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Anat Fort Quartet at Cornelia Street Café

Tyran Grillo BY

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Anat Fort Quartet
Cornelia Street Café
New York, NY
February 20, 2018

It's easy (and tempting) to think of a great musicians working together like cogs in a well-oiled machine, but when basking in the waves of pianist Anat Fort and her quartet with altoist Michael Attias, bassist Gary Wang, and drummer Rudy Royston in the intimacy of the Cornelia Street Café, it was impossible to think of them as anything less than feathers of the same wing. The metaphorical difference may seem subtle in theory, but in practice unraveled on multiple levels of beauty and, above all, honor. In the latter vein, Fort plied her love of Paul Motian, a musician whose influence continues to burgeon in the fertile soil of her own. Although she included only one tune of his per set, his spirit hovered close throughout, making physical contact when his "Osmosis" and "Dance" activated the air. Where the first enabled a mineral-rich solo from Fort, the rubato turns of the second confirmed the late drummer's delicate yet unbreakable sense of things.

The focus of the evening, however, was on Fort's expansive compositions. These ranged from the illustrative "Murmuration" and "Not the Perfect Storm," both of which emphasized Attias's dynamism and Royston's painterly strokes, to the lyrical shadows of "Lanesboro" and "Just Now," wherein Wang's feel for rhythm and rhyme deepened their bandleader's nostalgias. That said, she and the bassist brought plenty of future-seeking impulses to the fore in "Clouds Moving," the backdrop of which they nurtured one wisp at a time. Their dialogic relationship was further at the core of the whimsical "Jumpin' In" and the aerodynamic contours of "Meditation for a New Year," over which Royston's drumming shined with clarity.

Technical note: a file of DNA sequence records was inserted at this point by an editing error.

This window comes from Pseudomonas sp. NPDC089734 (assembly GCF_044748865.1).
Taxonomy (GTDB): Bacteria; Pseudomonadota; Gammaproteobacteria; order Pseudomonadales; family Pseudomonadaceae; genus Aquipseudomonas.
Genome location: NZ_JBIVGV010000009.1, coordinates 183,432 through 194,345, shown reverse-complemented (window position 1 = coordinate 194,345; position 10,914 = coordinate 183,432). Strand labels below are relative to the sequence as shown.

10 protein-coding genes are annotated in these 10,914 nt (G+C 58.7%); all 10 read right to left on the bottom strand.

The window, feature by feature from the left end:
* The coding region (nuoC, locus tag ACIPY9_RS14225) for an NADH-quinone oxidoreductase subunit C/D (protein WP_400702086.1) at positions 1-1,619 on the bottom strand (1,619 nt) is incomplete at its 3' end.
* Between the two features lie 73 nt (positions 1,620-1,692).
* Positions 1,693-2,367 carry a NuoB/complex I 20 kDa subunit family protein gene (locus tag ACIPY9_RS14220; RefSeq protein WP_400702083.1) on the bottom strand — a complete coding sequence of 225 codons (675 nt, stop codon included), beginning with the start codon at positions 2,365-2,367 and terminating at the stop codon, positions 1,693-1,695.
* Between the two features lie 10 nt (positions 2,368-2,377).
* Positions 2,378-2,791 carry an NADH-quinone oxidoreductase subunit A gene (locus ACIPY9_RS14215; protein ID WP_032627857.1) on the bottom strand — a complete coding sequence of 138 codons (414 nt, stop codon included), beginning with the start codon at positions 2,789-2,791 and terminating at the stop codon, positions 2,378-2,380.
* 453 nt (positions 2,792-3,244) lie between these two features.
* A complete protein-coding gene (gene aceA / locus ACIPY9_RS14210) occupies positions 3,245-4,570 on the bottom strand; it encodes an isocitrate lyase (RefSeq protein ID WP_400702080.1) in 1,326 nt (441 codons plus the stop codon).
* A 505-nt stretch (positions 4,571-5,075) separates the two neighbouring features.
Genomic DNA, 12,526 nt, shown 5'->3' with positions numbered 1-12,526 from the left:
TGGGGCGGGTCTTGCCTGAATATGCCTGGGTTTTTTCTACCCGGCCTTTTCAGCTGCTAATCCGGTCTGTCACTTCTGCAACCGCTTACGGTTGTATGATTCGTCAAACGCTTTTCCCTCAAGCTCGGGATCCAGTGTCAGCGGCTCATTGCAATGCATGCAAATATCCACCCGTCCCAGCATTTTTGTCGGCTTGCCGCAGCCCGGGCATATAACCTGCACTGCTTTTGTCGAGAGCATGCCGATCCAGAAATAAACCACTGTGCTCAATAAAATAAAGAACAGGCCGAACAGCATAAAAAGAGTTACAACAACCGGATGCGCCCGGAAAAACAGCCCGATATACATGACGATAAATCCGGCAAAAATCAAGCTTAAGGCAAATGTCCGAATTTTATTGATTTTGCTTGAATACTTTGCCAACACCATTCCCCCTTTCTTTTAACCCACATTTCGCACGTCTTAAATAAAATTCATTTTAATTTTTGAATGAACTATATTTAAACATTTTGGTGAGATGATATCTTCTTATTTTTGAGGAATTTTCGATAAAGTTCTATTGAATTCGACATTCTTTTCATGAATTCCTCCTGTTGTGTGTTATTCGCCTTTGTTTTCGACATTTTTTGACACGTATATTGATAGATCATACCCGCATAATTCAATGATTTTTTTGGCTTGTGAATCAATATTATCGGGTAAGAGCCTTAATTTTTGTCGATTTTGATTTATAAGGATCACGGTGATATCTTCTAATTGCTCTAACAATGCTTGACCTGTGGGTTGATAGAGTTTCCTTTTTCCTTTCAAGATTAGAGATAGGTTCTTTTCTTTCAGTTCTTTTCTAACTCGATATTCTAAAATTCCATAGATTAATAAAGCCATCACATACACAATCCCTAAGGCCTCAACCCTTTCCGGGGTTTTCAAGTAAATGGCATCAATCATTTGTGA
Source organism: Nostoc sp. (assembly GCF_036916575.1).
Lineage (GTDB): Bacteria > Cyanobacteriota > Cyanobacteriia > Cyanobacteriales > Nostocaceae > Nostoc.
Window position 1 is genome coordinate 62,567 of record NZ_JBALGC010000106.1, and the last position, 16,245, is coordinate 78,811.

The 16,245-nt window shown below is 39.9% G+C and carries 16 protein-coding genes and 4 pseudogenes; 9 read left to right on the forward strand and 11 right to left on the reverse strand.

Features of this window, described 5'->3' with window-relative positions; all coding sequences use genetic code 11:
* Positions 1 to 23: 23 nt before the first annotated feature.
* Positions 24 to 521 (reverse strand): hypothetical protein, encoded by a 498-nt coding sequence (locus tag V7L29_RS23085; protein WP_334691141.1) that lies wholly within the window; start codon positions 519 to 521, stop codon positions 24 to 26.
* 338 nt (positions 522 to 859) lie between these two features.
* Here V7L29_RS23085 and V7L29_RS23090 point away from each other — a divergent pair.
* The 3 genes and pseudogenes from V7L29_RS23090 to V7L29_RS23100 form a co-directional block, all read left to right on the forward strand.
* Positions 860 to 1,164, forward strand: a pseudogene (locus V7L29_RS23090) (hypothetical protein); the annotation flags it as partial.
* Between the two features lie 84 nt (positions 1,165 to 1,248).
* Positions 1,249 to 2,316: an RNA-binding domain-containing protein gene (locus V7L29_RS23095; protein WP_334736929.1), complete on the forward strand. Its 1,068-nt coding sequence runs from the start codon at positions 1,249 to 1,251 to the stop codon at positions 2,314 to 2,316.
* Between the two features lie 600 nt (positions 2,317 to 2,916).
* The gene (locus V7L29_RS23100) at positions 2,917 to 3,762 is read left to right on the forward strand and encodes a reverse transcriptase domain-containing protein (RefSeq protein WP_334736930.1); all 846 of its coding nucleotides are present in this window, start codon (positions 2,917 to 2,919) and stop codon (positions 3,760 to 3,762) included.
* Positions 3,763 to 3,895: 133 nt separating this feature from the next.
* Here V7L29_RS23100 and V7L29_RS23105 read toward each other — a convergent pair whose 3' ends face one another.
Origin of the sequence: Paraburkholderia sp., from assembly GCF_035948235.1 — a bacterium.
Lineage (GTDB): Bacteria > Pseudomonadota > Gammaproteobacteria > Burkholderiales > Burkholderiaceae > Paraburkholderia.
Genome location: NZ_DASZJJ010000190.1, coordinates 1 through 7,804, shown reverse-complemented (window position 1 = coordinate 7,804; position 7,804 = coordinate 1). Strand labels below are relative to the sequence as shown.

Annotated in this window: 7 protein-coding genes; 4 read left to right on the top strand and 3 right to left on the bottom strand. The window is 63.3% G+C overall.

Yet it was Fort's "Song of the Phoenix" that bit off and chewed the largest morsel of creative ether. Not only did it demonstrate her patience for crafting architected universes from single atoms; it also threw a light on the autobiographical edge that makes her melodies so enduring. Her solo was like seeing a life flash before one's eyes on the brink of death, albeit without the morbidity such a simile implies. Another highlight was "Sort Of," a nocturnal blues she'd just finished writing the day of the concert. Despite its earthy, gospel-esque touches (which at times evoked golden-age Keith Jarrett), its bird's-eye view was articulable by her hands alone. If translated into words, said view might tell us that the human soul thrives as much on dreams as realities, and that the only way to make stories real is to live them.

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